On Haitian and Soviet refugees

The Reagan administration seems doggedly determined to be rid of its Haitian refugees by means of forced repatriation. This is to be accomplished by ignoring or refusing to acknowledge that these people have legitimate reason to fear returning home. The fact is the Duvalier regime interprets their flight alone as evidence of disloyalty.

Sad to say, Washington's callousness toward these homeless is not unique in recent American history. At the close of World War II the United States actively participated in a little-known but thoroughly nightmarish drama by returning 2 million unwilling Soviet nationals to their homeland. These former POWs and displaced persons rightly feared they would be labeled traitors back home whether they willingly had helped the Germans or not. The US refused to consider the possibility that the majority might be jailed or executed. Yet that is what happened. Soviet refugees were a nuisance and a bother, just as Haitians are today; and what happened to Soviet citizens or Haitians once home was not and appears not to be America's concern.

Under the terms of an agreement signed at Yalta the US committed itself to returning all Soviet nationals in the West by force if necessary. The involuntary nature of the accord and the desperation of those reluctant to go home rarely came to the public's attention. Today, unlike 1945, Washington is not bound to send Haitians home. But as in 1945 US refugee officials do downplay the desperation and fear that possess their charges at the thought of returning home.

If the plight of Haitian refugees is not unique in recent US history, neither is a Watergate-like coverup. US officials came to be so appalled by the violence and suicidal despair of those being sent back to Russia that, incredibly, they came to deny that force was ever used. For example, in 1949 Gen. Lucius Clay was pleased to note that ''the United States has consistently refused . . . to accept the Russian thesis that citizens of the Soviet Union should be forced to return.'' Finally, Gen. Dwight Eisenhower admitted the use of force but claimed it was quickly halted. Actually, 90 percent of Soviet nationals in the West went home by the end of 1945 before any reservation was placed on the use of force.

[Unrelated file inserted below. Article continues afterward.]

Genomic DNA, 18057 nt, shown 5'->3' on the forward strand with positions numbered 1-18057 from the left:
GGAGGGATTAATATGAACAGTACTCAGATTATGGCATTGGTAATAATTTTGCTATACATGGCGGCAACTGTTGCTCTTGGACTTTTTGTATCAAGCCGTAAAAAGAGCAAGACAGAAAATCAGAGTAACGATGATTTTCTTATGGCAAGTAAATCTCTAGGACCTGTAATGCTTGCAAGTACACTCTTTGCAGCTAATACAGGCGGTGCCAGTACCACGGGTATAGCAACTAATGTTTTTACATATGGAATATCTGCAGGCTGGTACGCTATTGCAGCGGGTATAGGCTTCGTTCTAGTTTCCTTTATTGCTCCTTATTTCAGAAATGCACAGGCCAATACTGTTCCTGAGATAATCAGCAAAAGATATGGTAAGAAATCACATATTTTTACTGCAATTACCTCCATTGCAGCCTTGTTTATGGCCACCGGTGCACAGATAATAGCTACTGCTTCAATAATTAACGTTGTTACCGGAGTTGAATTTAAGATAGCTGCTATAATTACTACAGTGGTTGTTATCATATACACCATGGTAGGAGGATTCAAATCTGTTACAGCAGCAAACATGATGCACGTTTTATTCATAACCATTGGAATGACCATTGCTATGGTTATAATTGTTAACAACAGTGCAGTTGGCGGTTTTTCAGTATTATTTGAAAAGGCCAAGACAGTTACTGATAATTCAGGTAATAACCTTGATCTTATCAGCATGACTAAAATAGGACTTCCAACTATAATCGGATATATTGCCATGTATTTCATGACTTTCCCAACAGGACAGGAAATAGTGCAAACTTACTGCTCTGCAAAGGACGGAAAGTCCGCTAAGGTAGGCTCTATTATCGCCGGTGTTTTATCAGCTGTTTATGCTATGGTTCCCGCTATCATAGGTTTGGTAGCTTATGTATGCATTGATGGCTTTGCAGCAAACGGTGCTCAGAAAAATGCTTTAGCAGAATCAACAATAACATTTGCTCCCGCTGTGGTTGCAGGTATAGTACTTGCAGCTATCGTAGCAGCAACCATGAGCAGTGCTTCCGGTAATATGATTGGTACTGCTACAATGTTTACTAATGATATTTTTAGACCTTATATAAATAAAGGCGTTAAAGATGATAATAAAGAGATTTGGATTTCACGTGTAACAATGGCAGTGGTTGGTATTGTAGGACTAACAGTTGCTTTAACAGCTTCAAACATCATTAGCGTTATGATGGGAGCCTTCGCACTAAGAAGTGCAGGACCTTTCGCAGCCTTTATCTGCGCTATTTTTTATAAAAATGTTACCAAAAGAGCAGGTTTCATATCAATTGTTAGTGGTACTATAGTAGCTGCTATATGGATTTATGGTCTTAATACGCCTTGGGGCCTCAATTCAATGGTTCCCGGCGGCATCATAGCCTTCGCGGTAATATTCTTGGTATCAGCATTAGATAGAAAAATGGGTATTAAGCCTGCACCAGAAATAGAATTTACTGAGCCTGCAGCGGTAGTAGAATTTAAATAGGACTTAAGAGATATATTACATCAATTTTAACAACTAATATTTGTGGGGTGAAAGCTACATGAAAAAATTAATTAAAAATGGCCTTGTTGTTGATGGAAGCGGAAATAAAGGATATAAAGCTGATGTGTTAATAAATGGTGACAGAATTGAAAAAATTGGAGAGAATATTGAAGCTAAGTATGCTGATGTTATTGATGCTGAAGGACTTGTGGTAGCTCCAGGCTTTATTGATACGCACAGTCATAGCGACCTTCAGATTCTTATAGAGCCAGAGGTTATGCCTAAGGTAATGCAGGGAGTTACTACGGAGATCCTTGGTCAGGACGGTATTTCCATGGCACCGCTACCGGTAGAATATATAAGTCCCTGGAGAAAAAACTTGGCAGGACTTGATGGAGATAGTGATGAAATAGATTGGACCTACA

Today the Immigration and Naturalization Service is not denying that Haitians will have to be deported against their will, but it does seem to obscure the issue of Soviet-like retaliation in store for returners by repeated references to ''economic refugees,'' a category ineligible for permanent resident status. Since Haiti is such a desperately poor country, people fleeing for political reasons would likely be poor as well. Differentiations between economic and political refugees thus tend to become academic and unreal.

At Fort Dix, N.J., in 1945, Soviet nationals, afraid to go home, rioted in their army barracks-turned-prison. Their violence was not so much directed against their GI guards as against themselves. Three of the 154 men succeeded in hanging themselves; others bared their chests and pleaded with American soldiers to shoot them to save them from a Soviet homecoming. Could the scene be repeated in 1982 with Haitians substituting for Soviet nationals?

Admittedly, no historical analogy is foolproof, but before we return Haitians to a Caribbean dictator we should weigh carefully the possibility that we may repeat some combination of mistakes made at Yalta, at Watergate, and at Fort Dix.

It could be years before we ever discover the fate of Haitians sent home for being poor instead of being fully documented political refugees. After all, most Americans still do not know of US responsibility for sending Soviet citizens home against their will or that millions, once home, faced death or labor camps for nothing.

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